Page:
August 20, 2017
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The March

50 Nazis. 40,000 protestors.

They deserve to be shamed, and we shamed them.They deserve scorn, and we scorned them. But they also deserve to be safe, so we escorted them when they wanted to go home.

At one point, I was standing next to a young woman with stars painted on her cheeks. “It seems like we do this every week,” she said. But before last November, it had been a long, long time. At one point, I was walking along with a young reporter from the Associated Press. She climbed over a Jersey barrier: no problem. I followed; my joints protested, my muscles strained, and five bystanders immediately leapt to assist. Oh dear.

A very talented fellow with a straw hat, a New England beard and an Omega button in his straw hat reminded me how effective a calm voice can be when things begin to get out of hand. Once, for example, a trans fellow got into a very heated argument with an antifa kid wearing a black bandanna: “Why are you hiding behind a mask when we cannot? You can suck my trans dick!” It threatened for a time to get crazy — and they were, after all, on the same side.

One guy in a red hat was surrounding by a bunch of people shouting “Shame!” He started to argue — I couldn’t hear — and in response a woman got right up into his face: “My body: my choice.” Good theater. After a time, though, the point has been made: it was time for him to go, and we got him safely to the police barrier where they checked him thoroughly and let him inside.

At one point, I was standing by a lonely woman whose sign called on her fellow Republicans to turn away from Trump. Not twenty yards away, the American Community Party was urging, basically, the same thing. The logical of the moment was not lost on any of us.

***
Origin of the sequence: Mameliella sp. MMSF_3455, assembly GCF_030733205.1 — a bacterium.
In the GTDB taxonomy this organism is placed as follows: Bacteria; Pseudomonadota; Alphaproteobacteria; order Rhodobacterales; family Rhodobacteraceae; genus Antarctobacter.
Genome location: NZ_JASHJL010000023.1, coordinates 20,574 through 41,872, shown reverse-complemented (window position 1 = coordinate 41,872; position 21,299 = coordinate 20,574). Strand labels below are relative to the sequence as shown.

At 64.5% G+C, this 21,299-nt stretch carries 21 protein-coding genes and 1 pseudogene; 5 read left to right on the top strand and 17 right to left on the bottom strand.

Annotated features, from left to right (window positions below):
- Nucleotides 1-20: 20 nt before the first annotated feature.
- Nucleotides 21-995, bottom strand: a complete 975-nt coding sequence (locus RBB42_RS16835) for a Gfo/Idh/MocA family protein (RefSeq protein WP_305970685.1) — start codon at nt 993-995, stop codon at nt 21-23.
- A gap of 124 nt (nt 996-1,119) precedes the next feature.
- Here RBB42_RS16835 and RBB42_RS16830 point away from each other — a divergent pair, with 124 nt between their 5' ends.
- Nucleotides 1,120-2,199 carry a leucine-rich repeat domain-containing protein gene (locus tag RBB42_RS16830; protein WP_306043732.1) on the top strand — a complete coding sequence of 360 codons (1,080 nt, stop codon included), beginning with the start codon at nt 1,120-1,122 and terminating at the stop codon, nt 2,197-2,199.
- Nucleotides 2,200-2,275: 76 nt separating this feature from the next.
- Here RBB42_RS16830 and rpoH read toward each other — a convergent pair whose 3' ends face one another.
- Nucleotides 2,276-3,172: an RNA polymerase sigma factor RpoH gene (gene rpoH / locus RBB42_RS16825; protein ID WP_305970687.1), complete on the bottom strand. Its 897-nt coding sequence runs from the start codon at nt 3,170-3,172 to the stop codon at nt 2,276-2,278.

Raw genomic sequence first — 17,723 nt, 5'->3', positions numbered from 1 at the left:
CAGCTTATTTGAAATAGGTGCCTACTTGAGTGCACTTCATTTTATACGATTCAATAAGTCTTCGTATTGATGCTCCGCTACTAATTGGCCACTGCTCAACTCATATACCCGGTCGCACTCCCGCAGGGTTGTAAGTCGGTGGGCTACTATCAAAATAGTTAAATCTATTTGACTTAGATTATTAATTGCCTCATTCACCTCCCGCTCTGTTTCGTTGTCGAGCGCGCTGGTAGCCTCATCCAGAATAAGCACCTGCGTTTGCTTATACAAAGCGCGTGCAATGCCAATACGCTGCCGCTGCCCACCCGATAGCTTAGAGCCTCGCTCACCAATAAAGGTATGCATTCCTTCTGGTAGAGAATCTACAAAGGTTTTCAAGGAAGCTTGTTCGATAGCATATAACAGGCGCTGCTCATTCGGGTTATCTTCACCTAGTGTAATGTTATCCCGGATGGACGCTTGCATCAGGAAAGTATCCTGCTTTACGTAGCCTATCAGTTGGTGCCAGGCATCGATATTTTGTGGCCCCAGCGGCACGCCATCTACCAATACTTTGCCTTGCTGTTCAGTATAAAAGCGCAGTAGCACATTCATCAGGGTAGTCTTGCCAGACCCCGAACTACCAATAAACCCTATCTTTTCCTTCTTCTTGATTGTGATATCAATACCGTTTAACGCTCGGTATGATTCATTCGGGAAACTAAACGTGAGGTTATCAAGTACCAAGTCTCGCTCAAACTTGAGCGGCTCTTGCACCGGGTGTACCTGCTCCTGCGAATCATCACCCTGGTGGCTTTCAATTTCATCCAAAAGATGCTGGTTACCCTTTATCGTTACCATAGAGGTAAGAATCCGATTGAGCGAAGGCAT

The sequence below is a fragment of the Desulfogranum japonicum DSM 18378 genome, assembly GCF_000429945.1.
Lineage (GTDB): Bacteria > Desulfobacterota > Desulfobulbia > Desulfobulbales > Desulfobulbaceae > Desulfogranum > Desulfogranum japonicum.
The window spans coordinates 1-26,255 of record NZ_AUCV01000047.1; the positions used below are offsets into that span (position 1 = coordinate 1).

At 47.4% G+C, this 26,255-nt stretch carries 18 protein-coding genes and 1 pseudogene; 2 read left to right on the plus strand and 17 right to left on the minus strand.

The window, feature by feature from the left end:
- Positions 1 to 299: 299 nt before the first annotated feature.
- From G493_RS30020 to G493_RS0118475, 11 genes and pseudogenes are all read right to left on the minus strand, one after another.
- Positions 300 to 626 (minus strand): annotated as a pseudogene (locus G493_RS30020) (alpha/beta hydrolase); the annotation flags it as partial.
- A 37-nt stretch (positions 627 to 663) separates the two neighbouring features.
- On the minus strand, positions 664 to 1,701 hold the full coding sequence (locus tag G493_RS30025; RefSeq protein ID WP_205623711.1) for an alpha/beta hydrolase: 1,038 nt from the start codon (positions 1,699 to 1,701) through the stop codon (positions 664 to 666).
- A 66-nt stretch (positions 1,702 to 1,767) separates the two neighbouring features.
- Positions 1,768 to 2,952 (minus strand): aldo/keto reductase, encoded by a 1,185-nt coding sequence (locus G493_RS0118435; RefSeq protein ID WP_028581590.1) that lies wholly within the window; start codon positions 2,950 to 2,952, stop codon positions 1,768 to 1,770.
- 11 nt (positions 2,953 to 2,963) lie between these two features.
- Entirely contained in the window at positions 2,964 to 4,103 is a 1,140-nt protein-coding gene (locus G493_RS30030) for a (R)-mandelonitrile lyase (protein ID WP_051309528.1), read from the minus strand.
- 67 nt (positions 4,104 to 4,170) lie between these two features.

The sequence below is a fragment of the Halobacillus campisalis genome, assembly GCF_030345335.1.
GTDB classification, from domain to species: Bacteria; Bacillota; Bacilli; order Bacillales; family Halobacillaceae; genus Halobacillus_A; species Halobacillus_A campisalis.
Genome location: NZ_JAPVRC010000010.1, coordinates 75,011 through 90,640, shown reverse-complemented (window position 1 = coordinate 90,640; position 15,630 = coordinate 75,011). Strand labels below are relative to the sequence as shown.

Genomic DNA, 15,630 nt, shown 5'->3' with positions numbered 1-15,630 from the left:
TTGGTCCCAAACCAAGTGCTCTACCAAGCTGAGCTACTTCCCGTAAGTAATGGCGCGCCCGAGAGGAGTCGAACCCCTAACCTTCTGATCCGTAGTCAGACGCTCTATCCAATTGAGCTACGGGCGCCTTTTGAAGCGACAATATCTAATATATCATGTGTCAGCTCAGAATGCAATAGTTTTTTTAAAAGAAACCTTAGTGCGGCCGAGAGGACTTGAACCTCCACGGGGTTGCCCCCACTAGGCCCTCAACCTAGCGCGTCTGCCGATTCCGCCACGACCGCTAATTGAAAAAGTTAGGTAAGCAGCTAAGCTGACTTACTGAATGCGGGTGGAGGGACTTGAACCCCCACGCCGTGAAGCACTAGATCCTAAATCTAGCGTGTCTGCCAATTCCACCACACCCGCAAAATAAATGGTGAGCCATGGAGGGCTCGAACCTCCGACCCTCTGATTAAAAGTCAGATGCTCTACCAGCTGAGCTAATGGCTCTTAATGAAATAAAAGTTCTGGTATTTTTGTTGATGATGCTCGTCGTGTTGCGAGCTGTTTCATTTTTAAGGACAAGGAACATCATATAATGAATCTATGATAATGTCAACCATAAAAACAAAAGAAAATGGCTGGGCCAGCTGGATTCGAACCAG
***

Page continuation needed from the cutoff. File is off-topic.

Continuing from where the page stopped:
What good I did, though, I think mostly came from work a few of us did to help Nazis get into their little confab and then out again. They were shouted at: that was right and proper. They were denounced: what else can they expect? They were scorned. But peace and justice and the American way require that they not be assaulted, and sometimes what a moment needs is an old, dorky fellow reminded people to take a step back.


The March

The Boston Police and the many cooperating departments were mostly sensible. During the demonstration, their visible presence was limited to the bicycle team, which sent the right message: “We’re the Scandihoovian police today; we have smiles and bicycles and short pants, pony tails and some traffic rules. Do not hit us.”

Afterward, the powers that be lost their bearings. Some of the police took out their batons, which was neither necessary nor productive. Worse, the police told nobody what they wanted to do; this meant, for example, that they spent fifteen minutes pushing people around and getting them worked up, when all they wanted to do is turn a van around. This went on for a very long time, with a huge crowd in the middle of the street; if there were effective provisions against a copycat running through a blockade and ramming into the crowd, I didn’t see them.

There was one fellow in black tactical gear, truncheon at the ready. His beard was grizzled; he must have been sixty years old. He was, generously, 5'6. I very much wanted to ask him, “aren’t you a little short to be a storm trooper?”

A few people wanted to throw water bottles; I was not alone in urging people to put a lid on that right fast. When the police vans with the departing Nazis finally pulled out, a bunch of people started to throw stuff. “Shit!” I shouted, before I figured out that there was only one water bottle and everyone else was throwing flowers. OK: I guess we can live with flowers.

The crowd was on the side of the police — at least, it had been on their side when they were the bicycle police, some of them with a flower in their lapel. When you have helmeted black knights waving truncheons around for no apparent reason while protecting racists and fascists, well, then the situation begins to read differently.